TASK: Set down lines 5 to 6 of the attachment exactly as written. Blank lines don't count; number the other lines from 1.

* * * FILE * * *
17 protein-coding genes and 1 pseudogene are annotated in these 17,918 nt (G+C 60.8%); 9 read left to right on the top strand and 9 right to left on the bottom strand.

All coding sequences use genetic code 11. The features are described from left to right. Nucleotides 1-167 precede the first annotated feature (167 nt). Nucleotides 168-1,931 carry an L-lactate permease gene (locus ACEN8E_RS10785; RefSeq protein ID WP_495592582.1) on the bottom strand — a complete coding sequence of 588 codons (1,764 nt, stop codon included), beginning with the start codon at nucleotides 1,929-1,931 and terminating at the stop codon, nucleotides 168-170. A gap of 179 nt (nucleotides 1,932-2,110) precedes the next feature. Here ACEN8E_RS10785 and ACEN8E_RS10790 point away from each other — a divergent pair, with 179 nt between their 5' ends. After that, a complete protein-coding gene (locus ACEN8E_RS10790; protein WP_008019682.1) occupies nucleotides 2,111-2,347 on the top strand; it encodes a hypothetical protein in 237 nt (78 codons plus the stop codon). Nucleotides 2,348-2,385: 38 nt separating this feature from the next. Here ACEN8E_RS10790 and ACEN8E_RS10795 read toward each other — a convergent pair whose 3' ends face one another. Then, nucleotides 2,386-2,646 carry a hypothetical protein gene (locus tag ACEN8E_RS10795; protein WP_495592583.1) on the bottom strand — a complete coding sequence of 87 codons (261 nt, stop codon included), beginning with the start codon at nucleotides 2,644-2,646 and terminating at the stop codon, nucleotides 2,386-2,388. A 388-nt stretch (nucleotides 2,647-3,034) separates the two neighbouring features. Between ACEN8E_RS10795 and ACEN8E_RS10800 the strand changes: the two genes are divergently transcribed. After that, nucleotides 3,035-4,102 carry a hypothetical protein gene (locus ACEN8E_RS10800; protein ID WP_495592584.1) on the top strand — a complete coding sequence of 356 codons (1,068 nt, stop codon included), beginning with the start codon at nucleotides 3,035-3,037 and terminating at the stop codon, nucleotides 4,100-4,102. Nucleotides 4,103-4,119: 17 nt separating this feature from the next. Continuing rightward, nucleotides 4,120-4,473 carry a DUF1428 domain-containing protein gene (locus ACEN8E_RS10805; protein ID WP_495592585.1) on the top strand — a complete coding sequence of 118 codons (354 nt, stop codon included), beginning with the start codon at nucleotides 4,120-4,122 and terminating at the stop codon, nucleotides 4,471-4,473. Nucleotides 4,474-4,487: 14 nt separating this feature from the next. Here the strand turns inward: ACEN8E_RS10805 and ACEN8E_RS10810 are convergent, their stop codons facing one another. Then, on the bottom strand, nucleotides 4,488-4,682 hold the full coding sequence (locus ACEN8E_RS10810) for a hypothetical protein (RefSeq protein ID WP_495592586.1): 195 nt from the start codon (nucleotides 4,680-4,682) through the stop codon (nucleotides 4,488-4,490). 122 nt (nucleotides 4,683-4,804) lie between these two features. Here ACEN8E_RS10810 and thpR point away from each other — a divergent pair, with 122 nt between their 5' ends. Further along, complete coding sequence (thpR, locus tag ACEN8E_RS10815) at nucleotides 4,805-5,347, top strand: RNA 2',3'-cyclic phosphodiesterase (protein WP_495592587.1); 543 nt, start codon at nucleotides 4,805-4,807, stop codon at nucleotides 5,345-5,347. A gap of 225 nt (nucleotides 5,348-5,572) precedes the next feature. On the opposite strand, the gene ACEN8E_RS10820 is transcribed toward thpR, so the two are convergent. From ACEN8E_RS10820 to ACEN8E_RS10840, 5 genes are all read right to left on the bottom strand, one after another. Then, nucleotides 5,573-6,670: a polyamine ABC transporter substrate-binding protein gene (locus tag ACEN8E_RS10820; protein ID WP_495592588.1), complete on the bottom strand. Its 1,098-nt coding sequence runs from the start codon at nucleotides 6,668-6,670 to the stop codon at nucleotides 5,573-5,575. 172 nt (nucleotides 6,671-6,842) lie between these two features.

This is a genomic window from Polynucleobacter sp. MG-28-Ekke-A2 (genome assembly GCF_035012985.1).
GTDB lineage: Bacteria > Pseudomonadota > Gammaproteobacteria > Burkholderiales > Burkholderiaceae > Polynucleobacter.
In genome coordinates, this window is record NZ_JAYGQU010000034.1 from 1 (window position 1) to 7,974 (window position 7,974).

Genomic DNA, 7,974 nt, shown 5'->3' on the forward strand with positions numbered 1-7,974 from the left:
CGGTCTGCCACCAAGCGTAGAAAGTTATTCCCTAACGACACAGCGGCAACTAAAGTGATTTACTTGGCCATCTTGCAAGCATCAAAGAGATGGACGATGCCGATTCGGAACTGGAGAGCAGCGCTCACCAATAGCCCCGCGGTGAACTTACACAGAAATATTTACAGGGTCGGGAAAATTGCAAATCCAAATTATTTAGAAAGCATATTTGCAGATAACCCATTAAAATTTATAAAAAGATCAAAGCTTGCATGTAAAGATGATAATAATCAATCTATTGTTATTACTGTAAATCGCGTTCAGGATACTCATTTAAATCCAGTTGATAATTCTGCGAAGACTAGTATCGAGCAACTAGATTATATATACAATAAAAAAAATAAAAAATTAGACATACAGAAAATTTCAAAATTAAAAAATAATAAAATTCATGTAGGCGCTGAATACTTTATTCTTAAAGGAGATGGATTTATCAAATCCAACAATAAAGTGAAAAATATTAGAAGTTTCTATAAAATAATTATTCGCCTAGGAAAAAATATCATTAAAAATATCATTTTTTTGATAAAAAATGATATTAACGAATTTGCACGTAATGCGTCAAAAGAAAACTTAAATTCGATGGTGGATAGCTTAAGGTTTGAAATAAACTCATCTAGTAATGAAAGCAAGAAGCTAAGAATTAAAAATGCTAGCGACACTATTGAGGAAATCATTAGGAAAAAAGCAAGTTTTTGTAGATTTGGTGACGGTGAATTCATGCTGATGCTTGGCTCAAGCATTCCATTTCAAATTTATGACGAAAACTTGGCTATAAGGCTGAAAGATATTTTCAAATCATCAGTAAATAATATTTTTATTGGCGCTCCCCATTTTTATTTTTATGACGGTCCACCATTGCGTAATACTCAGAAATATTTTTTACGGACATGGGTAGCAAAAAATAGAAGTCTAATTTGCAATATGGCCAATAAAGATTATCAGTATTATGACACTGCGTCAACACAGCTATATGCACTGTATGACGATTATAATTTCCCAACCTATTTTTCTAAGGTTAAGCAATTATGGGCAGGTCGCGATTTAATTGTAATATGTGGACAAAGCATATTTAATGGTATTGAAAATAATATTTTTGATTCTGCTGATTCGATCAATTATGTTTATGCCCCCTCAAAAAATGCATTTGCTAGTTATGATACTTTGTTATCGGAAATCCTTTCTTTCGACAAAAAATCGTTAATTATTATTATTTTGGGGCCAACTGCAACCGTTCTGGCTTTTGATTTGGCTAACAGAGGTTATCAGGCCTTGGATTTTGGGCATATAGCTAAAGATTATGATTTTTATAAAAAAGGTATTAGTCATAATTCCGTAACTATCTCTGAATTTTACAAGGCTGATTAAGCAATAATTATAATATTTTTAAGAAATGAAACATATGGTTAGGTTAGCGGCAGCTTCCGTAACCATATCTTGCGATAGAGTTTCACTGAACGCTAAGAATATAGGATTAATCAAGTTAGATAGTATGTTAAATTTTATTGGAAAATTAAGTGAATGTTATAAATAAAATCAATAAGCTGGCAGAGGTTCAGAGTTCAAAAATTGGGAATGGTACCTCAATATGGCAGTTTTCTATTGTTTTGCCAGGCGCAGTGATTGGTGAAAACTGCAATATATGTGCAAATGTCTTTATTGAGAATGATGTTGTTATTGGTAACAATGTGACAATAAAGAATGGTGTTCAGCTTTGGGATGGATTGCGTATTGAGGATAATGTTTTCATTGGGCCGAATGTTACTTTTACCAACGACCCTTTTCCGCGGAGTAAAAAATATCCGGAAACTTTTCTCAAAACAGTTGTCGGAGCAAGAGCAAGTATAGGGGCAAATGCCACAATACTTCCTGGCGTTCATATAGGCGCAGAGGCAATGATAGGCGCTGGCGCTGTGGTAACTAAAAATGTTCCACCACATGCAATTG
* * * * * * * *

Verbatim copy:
In genome coordinates, this window is record NZ_JAYGQU010000034.1 from 1 (window position 1) to 7,974 (window position 7,974).

Genomic DNA, 7,974 nt, shown 5'->3' on the forward strand with positions numbered 1-7,974 from the left: